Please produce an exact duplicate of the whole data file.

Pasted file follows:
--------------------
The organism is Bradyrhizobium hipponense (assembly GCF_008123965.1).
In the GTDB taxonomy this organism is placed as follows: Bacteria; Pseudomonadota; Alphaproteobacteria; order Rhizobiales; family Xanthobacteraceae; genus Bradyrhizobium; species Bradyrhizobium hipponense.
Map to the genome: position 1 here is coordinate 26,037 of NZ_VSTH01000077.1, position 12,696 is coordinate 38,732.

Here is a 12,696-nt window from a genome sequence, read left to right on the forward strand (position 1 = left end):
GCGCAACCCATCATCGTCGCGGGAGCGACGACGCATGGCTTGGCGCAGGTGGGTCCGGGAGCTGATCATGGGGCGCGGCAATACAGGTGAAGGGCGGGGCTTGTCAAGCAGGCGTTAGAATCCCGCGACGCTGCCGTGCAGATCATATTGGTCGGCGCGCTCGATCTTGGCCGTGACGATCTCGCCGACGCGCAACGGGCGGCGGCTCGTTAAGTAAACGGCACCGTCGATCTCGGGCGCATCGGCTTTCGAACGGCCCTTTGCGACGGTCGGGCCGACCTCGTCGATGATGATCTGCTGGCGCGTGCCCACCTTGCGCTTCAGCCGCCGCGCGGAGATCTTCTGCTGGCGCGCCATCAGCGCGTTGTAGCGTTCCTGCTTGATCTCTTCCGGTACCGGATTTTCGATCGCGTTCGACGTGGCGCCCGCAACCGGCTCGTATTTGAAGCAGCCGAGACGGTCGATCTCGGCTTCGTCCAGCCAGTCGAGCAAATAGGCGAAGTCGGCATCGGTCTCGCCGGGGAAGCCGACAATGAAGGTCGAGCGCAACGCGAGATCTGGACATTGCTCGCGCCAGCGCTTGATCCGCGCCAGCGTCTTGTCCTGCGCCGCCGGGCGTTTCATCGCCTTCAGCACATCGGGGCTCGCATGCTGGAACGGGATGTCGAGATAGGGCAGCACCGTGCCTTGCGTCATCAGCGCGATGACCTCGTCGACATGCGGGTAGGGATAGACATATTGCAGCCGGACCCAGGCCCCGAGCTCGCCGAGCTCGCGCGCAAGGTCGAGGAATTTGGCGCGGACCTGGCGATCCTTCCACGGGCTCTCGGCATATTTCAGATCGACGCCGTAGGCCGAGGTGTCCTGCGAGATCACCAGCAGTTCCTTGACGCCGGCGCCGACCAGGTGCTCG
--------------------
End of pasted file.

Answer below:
The organism is Bradyrhizobium hipponense (assembly GCF_008123965.1).
In the GTDB taxonomy this organism is placed as follows: Bacteria; Pseudomonadota; Alphaproteobacteria; order Rhizobiales; family Xanthobacteraceae; genus Bradyrhizobium; species Bradyrhizobium hipponense.
Map to the genome: position 1 here is coordinate 26,037 of NZ_VSTH01000077.1, position 12,696 is coordinate 38,732.

Here is a 12,696-nt window from a genome sequence, read left to right on the forward strand (position 1 = left end):
GCGCAACCCATCATCGTCGCGGGAGCGACGACGCATGGCTTGGCGCAGGTGGGTCCGGGAGCTGATCATGGGGCGCGGCAATACAGGTGAAGGGCGGGGCTTGTCAAGCAGGCGTTAGAATCCCGCGACGCTGCCGTGCAGATCATATTGGTCGGCGCGCTCGATCTTGGCCGTGACGATCTCGCCGACGCGCAACGGGCGGCGGCTCGTTAAGTAAACGGCACCGTCGATCTCGGGCGCATCGGCTTTCGAACGGCCCTTTGCGACGGTCGGGCCGACCTCGTCGATGATGATCTGCTGGCGCGTGCCCACCTTGCGCTTCAGCCGCCGCGCGGAGATCTTCTGCTGGCGCGCCATCAGCGCGTTGTAGCGTTCCTGCTTGATCTCTTCCGGTACCGGATTTTCGATCGCGTTCGACGTGGCGCCCGCAACCGGCTCGTATTTGAAGCAGCCGAGACGGTCGATCTCGGCTTCGTCCAGCCAGTCGAGCAAATAGGCGAAGTCGGCATCGGTCTCGCCGGGGAAGCCGACAATGAAGGTCGAGCGCAACGCGAGATCTGGACATTGCTCGCGCCAGCGCTTGATCCGCGCCAGCGTCTTGTCCTGCGCCGCCGGGCGTTTCATCGCCTTCAGCACATCGGGGCTCGCATGCTGGAACGGGATGTCGAGATAGGGCAGCACCGTGCCTTGCGTCATCAGCGCGATGACCTCGTCGACATGCGGGTAGGGATAGACATATTGCAGCCGGACCCAGGCCCCGAGCTCGCCGAGCTCGCGCGCAAGGTCGAGGAATTTGGCGCGGACCTGGCGATCCTTCCACGGGCTCTCGGCATATTTCAGATCGACGCCGTAGGCCGAGGTGTCCTGCGAGATCACCAGCAGTTCCTTGACGCCGGCGCCGACCAGGTGCTCG